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Several Upstate employees honored for Employee Recognition Day.

Employee Recognition Day to celebrate more than 1,250 milestones

The seven Upstate Medical University employees being recognized for 45 years of service have all worked different jobs, met countless colleagues along the way and have colorful memories of their time here. But one common thread among them seems to be that the years went very, very quickly.

Those employees – whose tenure at Upstate stretches over five decades – are among 1,257 being honored during Upstate’s annual Employee Recognition Day. The event is being held virtually again this because of the pandemic. A special ERD website is available at www.upstate.edu/erd and a virtual ceremony will take place at 11 a.m. Thursday, Oct. 7. The website will contain messages from Upstate President Mantosh Dewan, MD, and CEO Robert Corona, DO, MBA.

Several of the Upstate employees being recognized for 45 years of service, reflected on what their time here has meant to them:

 

Cherlynn “Sherri” Clarry, office manager for the Department of Pediatrics Service Group

“I can’t believe I’ve been here that long,” Clarry said. Clarry, who lives in Onondaga Hill, has held a variety of positions at Upstate in her 45 years. She’s worked in pediatrics since 1995 and said the friendly, supportive people she’s worked with during five decades have kept her here.

“It’s the people and the mission of helping people – everybody is dedicated to that,” Clarry said, noting that her daughter is a nurse in the pediatric outpatient float pool.

 

Teresa “Terry” Engelbrecht, scheduler in patient access pre services

Terry Engelbrecht said she has witnessed many advancements in technology over the years. Her first job was in admitting at then Community General Hospital. (Upstate acquired Community General in 2011.)

Since 1975, Terry said she has worked with many great co-workers over the years and fondly recalls playing in a hospital women’s golf league in the 1980s and 90s. “We always looked forward to Wednesday night at Tanner Valley,” she said.

Upon reflecting on this milestone, Engelbrecht said one of her funniest memories involved a former supervisor who took changing the printer toner cartridge very seriously. He would put on a gown, mask and gloves, she said. “It looked like he was doing brain surgery,” she laughed. “We all had a good laugh over that.”

 

Leah Neider, emergency department nurse at Upstate Community Hospital

Neider echoed her colleagues when said it doesn’t seem like she’s worked at Upstate for 45 years.

“There is a saying that if you find a career you love, it’s not a job,” she said. Nursing has long been a passion of hers, noting that she’s been lucky to meet many wonderful people along the way.

“It has been a pleasure working for Upstate,” she said.

 

Frederick Werner, MME, PE, professor of orthopedic surgery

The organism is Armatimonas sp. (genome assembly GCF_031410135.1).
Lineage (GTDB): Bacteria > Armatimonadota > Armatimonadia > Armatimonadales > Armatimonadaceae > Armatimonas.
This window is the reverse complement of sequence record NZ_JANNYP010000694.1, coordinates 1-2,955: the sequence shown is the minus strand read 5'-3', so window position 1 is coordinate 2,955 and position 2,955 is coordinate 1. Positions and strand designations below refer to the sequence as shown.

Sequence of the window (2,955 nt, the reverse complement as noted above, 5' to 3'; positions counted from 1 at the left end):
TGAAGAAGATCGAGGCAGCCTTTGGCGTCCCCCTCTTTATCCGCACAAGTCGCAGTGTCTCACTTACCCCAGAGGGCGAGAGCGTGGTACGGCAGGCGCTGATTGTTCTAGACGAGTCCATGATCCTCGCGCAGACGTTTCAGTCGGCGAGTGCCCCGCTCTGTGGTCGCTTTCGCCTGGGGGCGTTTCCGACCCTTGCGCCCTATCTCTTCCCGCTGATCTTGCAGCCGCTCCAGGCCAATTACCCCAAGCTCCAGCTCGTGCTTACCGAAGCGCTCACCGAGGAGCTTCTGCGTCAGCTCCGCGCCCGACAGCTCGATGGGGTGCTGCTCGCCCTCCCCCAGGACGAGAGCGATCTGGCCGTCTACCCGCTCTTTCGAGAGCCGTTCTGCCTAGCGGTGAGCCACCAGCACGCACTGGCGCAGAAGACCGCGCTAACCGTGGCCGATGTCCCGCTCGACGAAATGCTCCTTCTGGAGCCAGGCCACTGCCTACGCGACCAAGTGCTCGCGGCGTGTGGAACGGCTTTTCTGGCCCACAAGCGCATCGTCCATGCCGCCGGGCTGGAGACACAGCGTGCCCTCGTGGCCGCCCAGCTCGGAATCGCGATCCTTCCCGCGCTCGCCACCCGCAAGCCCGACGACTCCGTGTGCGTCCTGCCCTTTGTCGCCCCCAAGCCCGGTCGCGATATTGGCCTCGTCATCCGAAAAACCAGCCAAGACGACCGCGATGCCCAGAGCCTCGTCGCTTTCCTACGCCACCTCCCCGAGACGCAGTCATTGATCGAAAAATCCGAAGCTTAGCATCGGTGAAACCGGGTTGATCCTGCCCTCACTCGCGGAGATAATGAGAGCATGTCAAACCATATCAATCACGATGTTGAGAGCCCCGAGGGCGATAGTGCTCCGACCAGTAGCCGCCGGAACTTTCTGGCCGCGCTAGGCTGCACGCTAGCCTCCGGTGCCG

Fred Werner said he’s enjoyed “solving challenging kinematic and mechanical research problems” in his work with orthopedic surgeons, residents and students. Werner’s first responsibility at Upstate was to redesign a mechanical knee joint simulator that had been developed by David Murray, MD, and James Shaw, MD. As a mechanical engineer, Werner said it was a fun project using a hydraulic loading frame to test total knee replacements.  

Werner has been inspired to come up with many innovative solutions walking the hallways of the Institute of Human Performance. His recent work involves designing a nine-channel wrist joint motion simulator to test orthopedic surgical interventions and implants.  

 

Thomas Wolff, MD, Distinguished Teaching Professor of Family Medicine, College of Medicine, and Medical Director of the PA Program, College of Health Professions

Thomas Wolff began his professional career at Upstate as chair of the Department of Family Medicine. At the time, family medicine was a new discipline. While he enjoyed being chair of the department, Wolff said a highlight of his time at Upstate came when he had more flexibility and freedom to pursue other passions.

“Over my career, my favorite memory was when I was given the flexibility, freedom and opportunity to develop the Rural Medical Education (RMED) program,” he said. “It allowed me to get to know many medical communities throughout the state and reconnect with many of my former students who were willing to precept the next generation of students. It also gave me the opportunity to work with fellow faculty from all the other departments who helped make the program a success.”

Wolff said he was also proud to be involved in the development of the PA Program and the Upstate Clinical Campus in Binghamton, where family medicine is a required continuity experience for all students. Wolff currently serves as medical director of the Physician Assistant program in the College of Health Professions. 

 

NOTE: Upstate would also like to congratulate Clara Corona and Susan Titus on 45 years of service at Upstate.

 

Caption: Pictured from left to right are L. Thomas Wolff, Teresa “Terry” Engelbrecht, Cherlynn “Sherri” Clarry, Frederick Werner and bottom right, Leah Neider.

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